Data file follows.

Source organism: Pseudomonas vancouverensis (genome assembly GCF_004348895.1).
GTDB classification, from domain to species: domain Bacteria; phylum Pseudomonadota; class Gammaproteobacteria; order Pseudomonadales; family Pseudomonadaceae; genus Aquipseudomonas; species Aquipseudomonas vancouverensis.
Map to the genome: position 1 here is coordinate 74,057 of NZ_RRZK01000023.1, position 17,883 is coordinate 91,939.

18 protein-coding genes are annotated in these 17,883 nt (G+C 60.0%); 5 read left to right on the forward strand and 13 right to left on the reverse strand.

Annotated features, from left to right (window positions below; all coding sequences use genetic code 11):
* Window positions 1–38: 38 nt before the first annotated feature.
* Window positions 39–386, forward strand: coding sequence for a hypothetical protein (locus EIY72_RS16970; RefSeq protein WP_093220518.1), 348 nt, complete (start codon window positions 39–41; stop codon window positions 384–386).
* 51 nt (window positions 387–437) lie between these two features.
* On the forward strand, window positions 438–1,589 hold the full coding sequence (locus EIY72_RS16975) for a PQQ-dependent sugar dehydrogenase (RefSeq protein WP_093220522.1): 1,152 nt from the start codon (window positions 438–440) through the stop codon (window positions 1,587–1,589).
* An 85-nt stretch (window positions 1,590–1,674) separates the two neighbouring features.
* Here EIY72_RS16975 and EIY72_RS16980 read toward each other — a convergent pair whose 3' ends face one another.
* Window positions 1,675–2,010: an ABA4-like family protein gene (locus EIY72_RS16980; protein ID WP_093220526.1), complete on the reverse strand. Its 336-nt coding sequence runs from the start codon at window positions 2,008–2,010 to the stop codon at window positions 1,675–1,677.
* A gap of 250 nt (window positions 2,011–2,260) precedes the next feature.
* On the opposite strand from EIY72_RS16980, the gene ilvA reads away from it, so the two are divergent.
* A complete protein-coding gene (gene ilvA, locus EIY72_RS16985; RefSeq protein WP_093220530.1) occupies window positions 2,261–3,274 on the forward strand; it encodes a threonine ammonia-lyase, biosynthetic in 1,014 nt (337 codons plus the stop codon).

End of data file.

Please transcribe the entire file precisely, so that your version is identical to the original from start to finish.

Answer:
Source organism: Pseudomonas vancouverensis (genome assembly GCF_004348895.1).
GTDB classification, from domain to species: domain Bacteria; phylum Pseudomonadota; class Gammaproteobacteria; order Pseudomonadales; family Pseudomonadaceae; genus Aquipseudomonas; species Aquipseudomonas vancouverensis.
Map to the genome: position 1 here is coordinate 74,057 of NZ_RRZK01000023.1, position 17,883 is coordinate 91,939.

18 protein-coding genes are annotated in these 17,883 nt (G+C 60.0%); 5 read left to right on the forward strand and 13 right to left on the reverse strand.

Annotated features, from left to right (window positions below; all coding sequences use genetic code 11):
* Window positions 1–38: 38 nt before the first annotated feature.
* Window positions 39–386, forward strand: coding sequence for a hypothetical protein (locus EIY72_RS16970; RefSeq protein WP_093220518.1), 348 nt, complete (start codon window positions 39–41; stop codon window positions 384–386).
* 51 nt (window positions 387–437) lie between these two features.
* On the forward strand, window positions 438–1,589 hold the full coding sequence (locus EIY72_RS16975) for a PQQ-dependent sugar dehydrogenase (RefSeq protein WP_093220522.1): 1,152 nt from the start codon (window positions 438–440) through the stop codon (window positions 1,587–1,589).
* An 85-nt stretch (window positions 1,590–1,674) separates the two neighbouring features.
* Here EIY72_RS16975 and EIY72_RS16980 read toward each other — a convergent pair whose 3' ends face one another.
* Window positions 1,675–2,010: an ABA4-like family protein gene (locus EIY72_RS16980; protein ID WP_093220526.1), complete on the reverse strand. Its 336-nt coding sequence runs from the start codon at window positions 2,008–2,010 to the stop codon at window positions 1,675–1,677.
* A gap of 250 nt (window positions 2,011–2,260) precedes the next feature.
* On the opposite strand from EIY72_RS16980, the gene ilvA reads away from it, so the two are divergent.
* A complete protein-coding gene (gene ilvA, locus EIY72_RS16985; RefSeq protein WP_093220530.1) occupies window positions 2,261–3,274 on the forward strand; it encodes a threonine ammonia-lyase, biosynthetic in 1,014 nt (337 codons plus the stop codon).